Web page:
BELFAST — City councilors voted July 6 to accept and endorse the Brownfields Revitalization Study completed by Camoin Associates. The study found that there is demand for more affordable housing units and more types of housing, but not much of a return to entice a developer unless costs are subsidized, Economic Development Director Thomas Kittredge said.

The survey examined the downtown area and city-owned land in and around the old Public Works site at 115 Congress St. It was paid for with money from a federal Environmental Protection Agency brownfield grant.

The study ran different scenarios for new construction and existing structures within the study area and found that, with current rehabilitation costs and expected lease rates, there is not an adequate return for housing developments, Kittredge said. “Just looking at it, kind of unsubsidized, no incentives, no grants, the numbers don’t currently achieve a reasonable rate of return,” he said. “I was hoping some of the scenarios would show that, so we can let people know where they may want to invest, but that was kind of a wake-up call as well.”

There is market demand potential for 150 housing units over the next five years, according to the study, which found that barriers to new housing construction include high property taxes, high construction costs, speculative land prices and an unproven housing market.

The study also looked at demand for office and manufacturing space, and found there is little demand for either of those on a large scale, Kittredge said. There was some demand for small-scale office and manufacturing space. He thinks Belfast can be more competitive for smaller developments.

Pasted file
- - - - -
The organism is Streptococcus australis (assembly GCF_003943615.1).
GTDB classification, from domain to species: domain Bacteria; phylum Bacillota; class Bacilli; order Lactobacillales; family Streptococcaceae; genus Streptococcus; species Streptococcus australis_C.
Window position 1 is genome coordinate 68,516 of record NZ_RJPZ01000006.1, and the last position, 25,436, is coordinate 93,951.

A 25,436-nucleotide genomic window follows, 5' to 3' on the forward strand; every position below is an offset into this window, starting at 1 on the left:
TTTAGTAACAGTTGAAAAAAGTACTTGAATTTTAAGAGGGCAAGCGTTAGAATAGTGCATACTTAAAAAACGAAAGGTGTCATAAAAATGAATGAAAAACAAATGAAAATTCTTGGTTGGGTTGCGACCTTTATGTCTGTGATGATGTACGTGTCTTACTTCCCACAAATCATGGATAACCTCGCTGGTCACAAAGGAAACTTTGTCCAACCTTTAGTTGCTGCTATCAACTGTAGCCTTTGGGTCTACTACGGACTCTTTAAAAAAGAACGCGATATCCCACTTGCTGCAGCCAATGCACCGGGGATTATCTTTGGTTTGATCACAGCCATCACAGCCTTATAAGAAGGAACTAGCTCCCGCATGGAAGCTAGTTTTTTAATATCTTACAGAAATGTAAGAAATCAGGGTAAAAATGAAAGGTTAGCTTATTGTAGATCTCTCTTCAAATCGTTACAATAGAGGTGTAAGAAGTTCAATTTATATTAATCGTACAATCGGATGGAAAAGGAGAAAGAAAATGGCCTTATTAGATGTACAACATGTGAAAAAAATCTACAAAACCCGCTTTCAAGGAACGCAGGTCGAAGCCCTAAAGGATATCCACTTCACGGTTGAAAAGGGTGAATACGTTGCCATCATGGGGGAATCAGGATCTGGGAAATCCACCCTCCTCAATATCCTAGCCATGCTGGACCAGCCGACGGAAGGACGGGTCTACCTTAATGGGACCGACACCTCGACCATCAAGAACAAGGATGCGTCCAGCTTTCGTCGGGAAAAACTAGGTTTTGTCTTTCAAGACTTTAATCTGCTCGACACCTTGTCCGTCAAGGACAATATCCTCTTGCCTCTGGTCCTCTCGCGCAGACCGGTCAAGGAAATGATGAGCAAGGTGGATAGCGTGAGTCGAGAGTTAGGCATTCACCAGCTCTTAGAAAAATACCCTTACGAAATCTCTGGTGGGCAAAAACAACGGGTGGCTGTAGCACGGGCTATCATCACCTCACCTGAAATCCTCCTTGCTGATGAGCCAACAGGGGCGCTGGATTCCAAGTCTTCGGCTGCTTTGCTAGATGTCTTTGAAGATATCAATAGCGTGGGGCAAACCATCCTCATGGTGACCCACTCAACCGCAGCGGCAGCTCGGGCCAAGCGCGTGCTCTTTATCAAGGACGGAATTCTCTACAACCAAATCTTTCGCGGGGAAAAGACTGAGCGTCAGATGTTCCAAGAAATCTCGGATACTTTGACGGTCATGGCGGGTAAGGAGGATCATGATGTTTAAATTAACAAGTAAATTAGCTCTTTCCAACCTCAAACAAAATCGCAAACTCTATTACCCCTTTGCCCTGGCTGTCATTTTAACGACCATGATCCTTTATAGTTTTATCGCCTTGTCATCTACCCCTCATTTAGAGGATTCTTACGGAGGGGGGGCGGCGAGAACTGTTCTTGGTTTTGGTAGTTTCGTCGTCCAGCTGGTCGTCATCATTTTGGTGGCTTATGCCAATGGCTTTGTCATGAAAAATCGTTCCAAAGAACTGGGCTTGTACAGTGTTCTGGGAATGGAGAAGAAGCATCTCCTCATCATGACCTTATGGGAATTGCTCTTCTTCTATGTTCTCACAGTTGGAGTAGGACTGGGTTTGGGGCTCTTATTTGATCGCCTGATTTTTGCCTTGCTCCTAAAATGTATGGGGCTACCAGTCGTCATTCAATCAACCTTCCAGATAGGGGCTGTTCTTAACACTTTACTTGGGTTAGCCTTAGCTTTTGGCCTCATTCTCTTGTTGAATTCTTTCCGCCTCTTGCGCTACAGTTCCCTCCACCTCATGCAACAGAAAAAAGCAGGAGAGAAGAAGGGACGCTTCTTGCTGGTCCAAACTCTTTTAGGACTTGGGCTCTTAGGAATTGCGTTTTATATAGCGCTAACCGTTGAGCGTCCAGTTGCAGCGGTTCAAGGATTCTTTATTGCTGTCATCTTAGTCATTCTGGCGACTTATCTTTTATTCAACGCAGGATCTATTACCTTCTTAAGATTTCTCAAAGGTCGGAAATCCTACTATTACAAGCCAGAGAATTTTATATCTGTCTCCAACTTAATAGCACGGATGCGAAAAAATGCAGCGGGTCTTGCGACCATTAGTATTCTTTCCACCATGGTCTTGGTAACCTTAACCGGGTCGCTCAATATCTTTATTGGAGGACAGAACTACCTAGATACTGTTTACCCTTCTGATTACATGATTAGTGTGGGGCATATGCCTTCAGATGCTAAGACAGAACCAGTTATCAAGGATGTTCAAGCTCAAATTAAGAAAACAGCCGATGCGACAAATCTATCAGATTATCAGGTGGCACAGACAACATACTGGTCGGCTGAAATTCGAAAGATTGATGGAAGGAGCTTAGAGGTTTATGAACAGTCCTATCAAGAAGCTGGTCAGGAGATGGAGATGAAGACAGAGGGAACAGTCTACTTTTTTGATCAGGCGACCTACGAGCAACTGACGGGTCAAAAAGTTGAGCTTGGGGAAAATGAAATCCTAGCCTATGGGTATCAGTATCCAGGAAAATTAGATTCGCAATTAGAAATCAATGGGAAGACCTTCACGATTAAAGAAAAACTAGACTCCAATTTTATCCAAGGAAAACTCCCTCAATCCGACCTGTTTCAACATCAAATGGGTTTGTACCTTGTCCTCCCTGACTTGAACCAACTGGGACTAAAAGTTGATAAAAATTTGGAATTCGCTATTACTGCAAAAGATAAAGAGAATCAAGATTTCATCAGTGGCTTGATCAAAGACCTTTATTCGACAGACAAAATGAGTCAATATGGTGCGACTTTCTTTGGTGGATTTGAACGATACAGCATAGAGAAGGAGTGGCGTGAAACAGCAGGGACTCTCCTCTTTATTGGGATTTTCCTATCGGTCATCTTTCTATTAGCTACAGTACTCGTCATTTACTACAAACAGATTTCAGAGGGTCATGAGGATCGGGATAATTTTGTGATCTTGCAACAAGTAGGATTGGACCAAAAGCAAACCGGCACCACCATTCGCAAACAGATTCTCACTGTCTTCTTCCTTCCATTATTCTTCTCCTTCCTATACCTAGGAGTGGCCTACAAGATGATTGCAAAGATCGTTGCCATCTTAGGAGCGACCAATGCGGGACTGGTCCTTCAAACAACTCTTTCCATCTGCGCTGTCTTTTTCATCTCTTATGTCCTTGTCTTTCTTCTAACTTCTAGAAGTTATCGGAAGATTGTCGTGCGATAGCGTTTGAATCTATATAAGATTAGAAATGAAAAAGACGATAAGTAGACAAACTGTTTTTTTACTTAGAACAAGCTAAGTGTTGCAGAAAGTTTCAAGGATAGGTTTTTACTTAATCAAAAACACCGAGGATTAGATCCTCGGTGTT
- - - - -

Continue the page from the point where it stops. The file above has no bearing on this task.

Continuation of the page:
Despite interest from Nordic Aquafarms, which has proposed a land-based fish farm, in developing in Belfast, it is not typical to have larger developments like Nordic’s approach the city, Kittredge said. The town wants to work with large manufacturers interested in locating here, but he does not see much interest in Belfast.

“Our economic foundation really is small businesses and microbusinesses,” he said. “So, that is part of our strategy and the types of things we want to attract. We want to have a large number of diverse businesses in Belfast on an ongoing basis. I think that’s also where we can be more competitive than trying to compete for larger manufacturing facilities.”

Camoin is also completing a revitalization plan for the city, which is expected to be done by the end of July and accepted by the council at an August meeting, Kittredge said. The plan is built upon the study. It is more targeted toward creating policy and prioritizing city projects. Kittredge expects there will be an emphasis on affordable housing in the plan. “I wouldn’t say it’s exclusively about housing, but that’s certainly on people’s minds; that usually comes up as a discussion,” he said.